0     0%   100%     3.43MB 24.47%  container/list.(*List).InsertAfter (inline)
             0     0%   100%       14MB   100%  github.com/bluele/gcache.(*LFUCache).Get
             0     0%   100%       14MB   100%  github.com/bluele/gcache.(*LFUCache).get
    

    This immediately indicates that somehow, the 4 key value pairs placed into the cache, along with the 400,000 reads performed, required an allocation of 14MB of memory. As we can see, the majority of all the allocations came from inside the github.com/bluele/gcache.(*LFUCache).increment frunction.

    If we take a look at this function we see the following:

    func (c *LFUCache) increment(item *lfuItem) {
    	currentFreqElement := item.freqElement
    	currentFreqEntry := currentFreqElement.Value.(*freqEntry)
    	nextFreq := currentFreqEntry.freq + 1
    	delete(currentFreqEntry.items, item)
    
    	nextFreqElement := currentFreqElement.Next()
    	if nextFreqElement == nil {
    		nextFreqElement = c.freqList.InsertAfter(&freqEntry{
    			freq:  nextFreq,
    			items: make(map[*lfuItem]struct{}),
    		}, currentFreqElement)
    	}
    	nextFreqElement.Value.(*freqEntry).items[item] = struct{}{}
    	item.freqElement = nextFreqElement
    }
    

    At first glance, it becomes obvious that the frequency list inside the cache struct (c.freqList) is growing quite large. If we trace the increment function upwards we can see it is called every time we request an item from the cache, as long as we did not set a timeout on our items (in this case we did not).

    The result of this is that c.freqList grows by one list entry every time we request an item from the cache. We can see this behavior in the Devel debugger:

    (hits goroutine(1):1 total:1) (PC: 0x4f9225)
       179:
       180: func (c *LFUCache) increment(item *lfuItem) {
       181:         currentFreqElement := item.freqElement
       182:         currentFreqEntry := currentFreqElement.Value.(*freqEntry)
       183:         nextFreq := currentFreqEntry.freq + 1
    => 184:         delete(currentFreqEntry.items, item)
       185:
       186:         nextFreqElement := currentFreqElement.Next()
       187:         if nextFreqElement == nil {
       188:                 nextFreqElement = c.freqList.InsertAfter(&freqEntry{
       189:                         freq:  nextFreq,
    (dlv) continue
    (dlv) continue // We skip ahead now 40 calls to increment()
    (dlv) continue
    .
    .
    .
    .
    (hits goroutine(1):40 total:40) (PC: 0x4f9225)
       181:         currentFreqElement := item.freqElement
       182:         currentFreqEntry := currentFreqElement.Value.(*freqEntry)
       183:         nextFreq := currentFreqEntry.freq + 1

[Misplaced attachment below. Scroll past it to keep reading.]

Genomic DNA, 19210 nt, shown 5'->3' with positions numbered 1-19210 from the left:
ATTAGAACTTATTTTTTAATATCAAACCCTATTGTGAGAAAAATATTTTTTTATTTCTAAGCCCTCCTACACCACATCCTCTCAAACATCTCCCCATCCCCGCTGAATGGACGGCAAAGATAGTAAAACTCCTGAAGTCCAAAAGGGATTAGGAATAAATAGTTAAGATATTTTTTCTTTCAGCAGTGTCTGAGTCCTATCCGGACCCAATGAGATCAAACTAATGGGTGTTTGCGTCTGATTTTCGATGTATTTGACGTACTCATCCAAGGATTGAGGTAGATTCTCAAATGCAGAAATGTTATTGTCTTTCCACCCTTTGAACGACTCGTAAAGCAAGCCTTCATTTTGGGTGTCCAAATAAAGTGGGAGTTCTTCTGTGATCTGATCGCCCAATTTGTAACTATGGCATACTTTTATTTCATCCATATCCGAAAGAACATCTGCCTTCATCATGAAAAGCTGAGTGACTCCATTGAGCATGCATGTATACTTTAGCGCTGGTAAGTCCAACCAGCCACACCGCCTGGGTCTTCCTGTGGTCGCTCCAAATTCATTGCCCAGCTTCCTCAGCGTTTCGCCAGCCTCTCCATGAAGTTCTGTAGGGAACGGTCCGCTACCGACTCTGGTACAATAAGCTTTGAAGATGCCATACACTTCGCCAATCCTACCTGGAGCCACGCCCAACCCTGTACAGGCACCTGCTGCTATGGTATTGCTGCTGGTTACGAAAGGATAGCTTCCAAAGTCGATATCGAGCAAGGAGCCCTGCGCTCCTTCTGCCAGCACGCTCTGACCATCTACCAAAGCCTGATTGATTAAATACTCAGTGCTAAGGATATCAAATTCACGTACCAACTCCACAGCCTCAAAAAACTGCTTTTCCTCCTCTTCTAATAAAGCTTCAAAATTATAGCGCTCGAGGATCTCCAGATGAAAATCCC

184:         delete(currentFreqEntry.items, item)
       185:
    => 186:         nextFreqElement := currentFreqElement.Next()
       187:         if nextFreqElement == nil {
       188:                 nextFreqElement = c.freqList.InsertAfter(&freqEntry{
       189:                         freq:  nextFreq,
       190:                         items: make(map[*lfuItem]struct{}),
       191:                 }, currentFreqElement)
    (dlv) print c.freqList
    *container/list.List {
            root: container/list.Element {
                    next: *(*"container/list.Element")(0xc000078750),
                    prev: *(*"container/list.Element")(0xc0000795f0),
                    list: *container/list.List nil,
                    Value: interface {} nil,},
            len: 40,}
    

    The above steps were as follows. Set a breakpoint on line 186, in the middle of the increment function. Run continue to skip to the next time we hit the break point. Do this 39 more times to allow 40 consecutive reads from the cache. At this point, we print the frequency list in the cache with (dlv) print c.freqList. This shows us that the list is of length 40, even though there are only 4 items in the cache.

    If we follow the debugger further this pattern continues and the list grows linearly. This is obviously unacceptable behavior and ends up consuming large amounts of memory for operations that should consume none.

    opened by RyanDevlin 4
  • Extend SimpleCache to allow for unbounded growth

    Extend SimpleCache to allow for unbounded growth

    In this PR, we allow users to create a (SimpleCache) cache with no artificial upper bound on the number of elements that it can host. To achieve that, the user will specify a size <= 0 before building the cache.

    opened by erwanor 4